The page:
Effects of changes in the soil environment associated with heavy precipitation on soil greenhouse gas fluxes in a Siberian larch forest near Yakutsk

Authors


T. KOIDE, Graduate School of Agriculture, Hokkaido University, N9 W9, Sapporo 060-8589, Japan. Email: koide@chem.agr.hokudai.ac.jp

Abstract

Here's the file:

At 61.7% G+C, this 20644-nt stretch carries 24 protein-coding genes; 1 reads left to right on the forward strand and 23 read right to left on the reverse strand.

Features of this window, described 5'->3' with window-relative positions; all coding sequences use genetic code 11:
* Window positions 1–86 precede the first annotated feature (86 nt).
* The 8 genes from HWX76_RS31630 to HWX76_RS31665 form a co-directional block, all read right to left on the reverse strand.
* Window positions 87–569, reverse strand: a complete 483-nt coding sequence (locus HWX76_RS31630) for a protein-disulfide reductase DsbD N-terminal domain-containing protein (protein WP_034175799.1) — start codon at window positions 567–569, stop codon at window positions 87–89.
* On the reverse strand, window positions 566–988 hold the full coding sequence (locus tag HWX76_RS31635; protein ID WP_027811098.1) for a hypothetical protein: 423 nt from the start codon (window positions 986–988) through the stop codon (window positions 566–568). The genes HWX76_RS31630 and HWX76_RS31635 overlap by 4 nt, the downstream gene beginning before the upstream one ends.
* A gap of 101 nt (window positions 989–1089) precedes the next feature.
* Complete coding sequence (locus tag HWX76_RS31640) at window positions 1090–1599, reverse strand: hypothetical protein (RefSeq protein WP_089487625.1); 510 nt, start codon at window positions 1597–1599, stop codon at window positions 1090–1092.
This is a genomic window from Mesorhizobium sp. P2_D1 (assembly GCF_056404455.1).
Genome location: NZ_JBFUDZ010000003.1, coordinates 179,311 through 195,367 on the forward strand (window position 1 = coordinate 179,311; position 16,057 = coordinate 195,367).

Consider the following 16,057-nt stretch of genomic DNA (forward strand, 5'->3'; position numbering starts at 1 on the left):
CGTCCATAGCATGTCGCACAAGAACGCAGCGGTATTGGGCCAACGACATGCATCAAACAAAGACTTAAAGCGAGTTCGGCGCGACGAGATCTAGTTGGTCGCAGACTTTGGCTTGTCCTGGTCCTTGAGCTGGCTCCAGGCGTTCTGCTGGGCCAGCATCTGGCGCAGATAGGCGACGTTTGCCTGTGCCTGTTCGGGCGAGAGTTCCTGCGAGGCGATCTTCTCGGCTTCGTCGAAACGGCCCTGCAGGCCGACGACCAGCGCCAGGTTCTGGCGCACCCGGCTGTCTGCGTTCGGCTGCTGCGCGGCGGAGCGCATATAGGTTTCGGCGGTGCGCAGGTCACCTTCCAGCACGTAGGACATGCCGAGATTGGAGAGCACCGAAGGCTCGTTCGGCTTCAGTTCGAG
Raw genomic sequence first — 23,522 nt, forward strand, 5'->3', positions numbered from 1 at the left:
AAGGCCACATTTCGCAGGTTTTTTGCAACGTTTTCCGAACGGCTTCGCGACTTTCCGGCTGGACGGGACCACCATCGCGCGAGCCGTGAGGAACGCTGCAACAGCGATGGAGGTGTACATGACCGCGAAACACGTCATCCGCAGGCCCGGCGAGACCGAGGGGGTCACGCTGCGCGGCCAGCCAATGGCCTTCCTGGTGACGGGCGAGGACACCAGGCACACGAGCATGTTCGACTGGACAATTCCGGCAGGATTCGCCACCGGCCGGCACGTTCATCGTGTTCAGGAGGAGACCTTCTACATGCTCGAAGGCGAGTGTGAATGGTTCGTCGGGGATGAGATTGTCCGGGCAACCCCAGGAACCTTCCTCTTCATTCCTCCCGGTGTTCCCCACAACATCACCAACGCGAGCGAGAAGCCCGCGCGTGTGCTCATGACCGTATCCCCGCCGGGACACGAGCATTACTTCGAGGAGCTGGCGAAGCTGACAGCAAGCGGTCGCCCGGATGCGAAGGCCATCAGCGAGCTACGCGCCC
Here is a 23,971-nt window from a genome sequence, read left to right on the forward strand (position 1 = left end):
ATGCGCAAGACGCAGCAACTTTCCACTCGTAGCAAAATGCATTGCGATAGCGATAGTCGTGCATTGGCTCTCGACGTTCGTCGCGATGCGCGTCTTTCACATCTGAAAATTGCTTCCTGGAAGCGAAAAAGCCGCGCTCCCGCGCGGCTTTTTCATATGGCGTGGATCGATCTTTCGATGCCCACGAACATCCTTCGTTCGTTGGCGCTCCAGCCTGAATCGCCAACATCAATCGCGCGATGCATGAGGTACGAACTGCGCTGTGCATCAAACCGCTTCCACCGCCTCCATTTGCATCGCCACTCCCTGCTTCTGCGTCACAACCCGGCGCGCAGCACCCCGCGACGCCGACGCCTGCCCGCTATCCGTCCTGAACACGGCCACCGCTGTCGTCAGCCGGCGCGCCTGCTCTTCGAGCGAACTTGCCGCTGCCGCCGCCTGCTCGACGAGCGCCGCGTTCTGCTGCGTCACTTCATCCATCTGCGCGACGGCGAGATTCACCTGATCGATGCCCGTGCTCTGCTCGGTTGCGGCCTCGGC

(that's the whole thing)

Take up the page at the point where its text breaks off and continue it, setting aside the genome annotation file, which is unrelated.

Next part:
A future increase in heavy precipitation events is predicted in boreal regions. An irrigation experiment was conducted in Taiga forest in eastern Siberia to evaluate the effect of heavy precipitation on greenhouse gas ([GHG] CO2, CH4, and N2O) fluxes in the soil. The GHG fluxes on the soil surface were measured using a closed-chamber method and GHG production rates in the mineral soil were estimated using the concentration–gradient method based on Fick’s law. Irrigation water (20 mm day−1) was applied continuously for 6 days (120 mm in total; the same amount as summer precipitation in this region). Greenhouse gas production rates in the organic layer (O-layer) were defined as the difference between the GHG fluxes and the GHG production rates in the mineral soil. Carbon dioxide flux was measured both in root-intact (Rs) and trenched plots (Rmw). The root respiration rate (Rr) was calculated as the difference between Rs and Rmw. Considering the root distribution in the soil, we regarded the CO2 production rate in the mineral soil to be the microbial respiration rate in the mineral soil (Rmm) and microbial respiration rate in the O-layer (Rmo) as the difference between Rmw and Rmm. Irrigation increased both soil temperature and moisture in the irrigated plot. The Rs, CH4 flux and N2O flux during the irrigation period were higher in the irrigated plot than that in the non-irrigated plot (< 0.05; mean Rs ± standard deviation [SD] (mg C m−2 h−1) were 171 ± 20 and 109 ± 11, mean CH4 flux ± SD (μg C m−2 h−1) were −5.4 ± 4.1 and −14.0 ± 6.5, and mean N2O flux ± SD (μg N m−2 h−1) were 1.6 ± 1.6 and 0.2 ± 1.1, respectively). Soil moisture had a positive effect on Rmm and CH4 production rate in the O-layer, a negative effect on Rr, and did not affect Rmo, the CH4 production rate in the mineral soil or the N2O production rates in both the O-layer and the mineral soil. Soil temperature had a positive effect on Rr and Rmo. The increment of global warming potential of the soil mainly resulted from an increase in microbial respiration rates. Future changes in precipitation patterns in this region would accelerate decomposition of the soil organic matter.

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